South Carolina’s public health agency said Monday a popular swimming and tubing river near Columbia remains under a swimming advisory despite lower E.Coli readings than last week.
The state Department of Health and Environmental Control (DHEC) initially warned swimmers to stay out of the water near Saluda Shoals Park after tests found “higher than normal bacteria levels” over the weekend. Sunday’s sample showed the E. coli level near the offending discharge pipe were 8.5, below the trigger of 349. However, the agency said the advisory remains in effect “out of an abundance of caution.” Additional sampling was taken Monday.
Swimmers, tubers, and kayakers frequent the river just northwest of Columbia, but the Saluda has frequent problems with contamination due to improperly treated wastewater from the Friarsgate Wastewater Treatment Plant operated by Carolina Water Services (CWS).
Under a swim advisory, the agency warns against any type of activities in the river where swallowing water is a possibility. Temporary warning signs have been placed in the affected area. E. coli infections can cause bloody diarrhea, dehydration, and in the most severe cases, kidney failure.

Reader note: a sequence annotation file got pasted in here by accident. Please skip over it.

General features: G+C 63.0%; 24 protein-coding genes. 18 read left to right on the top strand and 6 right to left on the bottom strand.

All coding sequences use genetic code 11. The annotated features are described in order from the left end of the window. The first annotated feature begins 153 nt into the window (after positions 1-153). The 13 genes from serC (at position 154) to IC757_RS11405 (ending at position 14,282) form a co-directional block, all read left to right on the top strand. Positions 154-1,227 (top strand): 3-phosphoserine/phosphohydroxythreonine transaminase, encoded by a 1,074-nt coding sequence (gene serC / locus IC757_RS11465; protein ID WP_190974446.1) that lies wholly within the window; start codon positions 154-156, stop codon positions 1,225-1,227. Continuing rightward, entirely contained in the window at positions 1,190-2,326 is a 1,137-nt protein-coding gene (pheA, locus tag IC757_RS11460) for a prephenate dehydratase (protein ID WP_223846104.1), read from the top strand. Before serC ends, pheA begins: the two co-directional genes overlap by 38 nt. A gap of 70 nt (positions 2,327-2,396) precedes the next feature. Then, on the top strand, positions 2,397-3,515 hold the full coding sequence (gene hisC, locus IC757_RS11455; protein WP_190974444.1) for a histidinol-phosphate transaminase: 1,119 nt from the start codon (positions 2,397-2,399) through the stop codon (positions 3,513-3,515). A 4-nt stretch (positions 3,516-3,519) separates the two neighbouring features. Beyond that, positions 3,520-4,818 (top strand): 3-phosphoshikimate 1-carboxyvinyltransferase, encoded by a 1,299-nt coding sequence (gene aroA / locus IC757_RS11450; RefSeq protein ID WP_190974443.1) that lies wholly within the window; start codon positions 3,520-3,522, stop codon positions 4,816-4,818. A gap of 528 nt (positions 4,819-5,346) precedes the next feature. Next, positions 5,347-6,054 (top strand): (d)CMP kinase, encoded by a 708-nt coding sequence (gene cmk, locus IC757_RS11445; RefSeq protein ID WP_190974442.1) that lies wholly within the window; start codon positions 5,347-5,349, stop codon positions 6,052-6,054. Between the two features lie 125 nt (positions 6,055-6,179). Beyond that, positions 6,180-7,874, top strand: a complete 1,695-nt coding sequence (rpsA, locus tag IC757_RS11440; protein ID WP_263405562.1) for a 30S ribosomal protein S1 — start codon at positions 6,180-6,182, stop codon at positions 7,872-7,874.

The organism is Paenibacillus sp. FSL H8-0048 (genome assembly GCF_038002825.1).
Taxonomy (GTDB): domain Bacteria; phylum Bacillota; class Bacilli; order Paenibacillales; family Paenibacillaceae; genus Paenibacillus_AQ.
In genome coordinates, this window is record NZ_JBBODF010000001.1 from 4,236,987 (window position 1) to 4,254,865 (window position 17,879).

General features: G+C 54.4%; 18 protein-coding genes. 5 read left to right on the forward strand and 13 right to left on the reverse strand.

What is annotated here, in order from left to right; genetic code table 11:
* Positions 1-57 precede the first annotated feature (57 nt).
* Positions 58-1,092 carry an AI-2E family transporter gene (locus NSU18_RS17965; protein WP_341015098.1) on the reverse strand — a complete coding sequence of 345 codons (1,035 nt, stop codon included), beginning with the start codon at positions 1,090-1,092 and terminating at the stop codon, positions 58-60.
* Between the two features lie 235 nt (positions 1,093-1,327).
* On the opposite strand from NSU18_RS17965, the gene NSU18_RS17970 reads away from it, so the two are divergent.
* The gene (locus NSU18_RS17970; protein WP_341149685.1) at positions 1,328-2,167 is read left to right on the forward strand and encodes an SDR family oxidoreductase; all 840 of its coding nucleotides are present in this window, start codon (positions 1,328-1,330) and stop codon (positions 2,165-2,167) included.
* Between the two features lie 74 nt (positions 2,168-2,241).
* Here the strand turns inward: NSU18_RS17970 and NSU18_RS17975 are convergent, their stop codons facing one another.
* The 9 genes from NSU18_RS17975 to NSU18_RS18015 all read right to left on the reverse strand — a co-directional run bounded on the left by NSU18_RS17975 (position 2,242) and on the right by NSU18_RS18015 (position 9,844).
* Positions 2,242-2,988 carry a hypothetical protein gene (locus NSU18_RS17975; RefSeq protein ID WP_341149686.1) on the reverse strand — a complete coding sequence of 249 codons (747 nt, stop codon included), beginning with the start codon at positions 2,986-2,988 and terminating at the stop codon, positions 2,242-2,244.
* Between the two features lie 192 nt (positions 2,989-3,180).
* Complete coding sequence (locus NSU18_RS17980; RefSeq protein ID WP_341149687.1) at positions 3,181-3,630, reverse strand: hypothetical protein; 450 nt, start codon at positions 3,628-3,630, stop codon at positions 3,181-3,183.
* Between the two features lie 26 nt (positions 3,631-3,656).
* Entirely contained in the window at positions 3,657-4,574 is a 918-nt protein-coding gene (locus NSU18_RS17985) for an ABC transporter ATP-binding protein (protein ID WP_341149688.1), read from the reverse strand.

DHEC said CWS notified regulators of operational problems which caused a significant bacteria level in the plant effluent. The utility stopped discharging Friday afternoon and instead used its onsite storage facilities to redirect plant flow. DHEC said, once the plant began operating normally again, its observers found the treated wastewater was clear. However, the river sample collected Saturday evening indicated elevated bacteria which triggered the swimming advisory.
The agency said it’s “uncertain as to whether the higher than normal bacteria levels were due to rainfall or other factors.”